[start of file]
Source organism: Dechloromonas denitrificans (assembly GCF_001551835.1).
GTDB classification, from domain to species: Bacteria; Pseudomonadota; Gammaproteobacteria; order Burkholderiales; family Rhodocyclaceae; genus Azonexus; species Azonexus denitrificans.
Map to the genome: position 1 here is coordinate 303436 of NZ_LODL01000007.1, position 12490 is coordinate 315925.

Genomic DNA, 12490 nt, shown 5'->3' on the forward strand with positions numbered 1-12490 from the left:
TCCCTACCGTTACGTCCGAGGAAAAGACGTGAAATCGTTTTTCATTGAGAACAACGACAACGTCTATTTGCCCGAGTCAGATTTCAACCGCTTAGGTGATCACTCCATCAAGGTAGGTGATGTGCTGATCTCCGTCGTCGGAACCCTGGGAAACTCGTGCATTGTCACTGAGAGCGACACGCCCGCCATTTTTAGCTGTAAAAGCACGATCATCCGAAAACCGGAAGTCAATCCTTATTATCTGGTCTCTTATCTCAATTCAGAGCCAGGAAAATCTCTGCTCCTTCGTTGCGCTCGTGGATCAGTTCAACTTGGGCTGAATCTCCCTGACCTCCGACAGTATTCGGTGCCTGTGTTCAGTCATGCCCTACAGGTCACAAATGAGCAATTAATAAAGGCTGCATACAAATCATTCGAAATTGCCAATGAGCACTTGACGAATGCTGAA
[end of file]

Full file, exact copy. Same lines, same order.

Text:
Source organism: Dechloromonas denitrificans (assembly GCF_001551835.1).
GTDB classification, from domain to species: Bacteria; Pseudomonadota; Gammaproteobacteria; order Burkholderiales; family Rhodocyclaceae; genus Azonexus; species Azonexus denitrificans.
Map to the genome: position 1 here is coordinate 303436 of NZ_LODL01000007.1, position 12490 is coordinate 315925.

Genomic DNA, 12490 nt, shown 5'->3' on the forward strand with positions numbered 1-12490 from the left:
TCCCTACCGTTACGTCCGAGGAAAAGACGTGAAATCGTTTTTCATTGAGAACAACGACAACGTCTATTTGCCCGAGTCAGATTTCAACCGCTTAGGTGATCACTCCATCAAGGTAGGTGATGTGCTGATCTCCGTCGTCGGAACCCTGGGAAACTCGTGCATTGTCACTGAGAGCGACACGCCCGCCATTTTTAGCTGTAAAAGCACGATCATCCGAAAACCGGAAGTCAATCCTTATTATCTGGTCTCTTATCTCAATTCAGAGCCAGGAAAATCTCTGCTCCTTCGTTGCGCTCGTGGATCAGTTCAACTTGGGCTGAATCTCCCTGACCTCCGACAGTATTCGGTGCCTGTGTTCAGTCATGCCCTACAGGTCACAAATGAGCAATTAATAAAGGCTGCATACAAATCATTCGAAATTGCCAATGAGCACTTGACGAATGCTGAA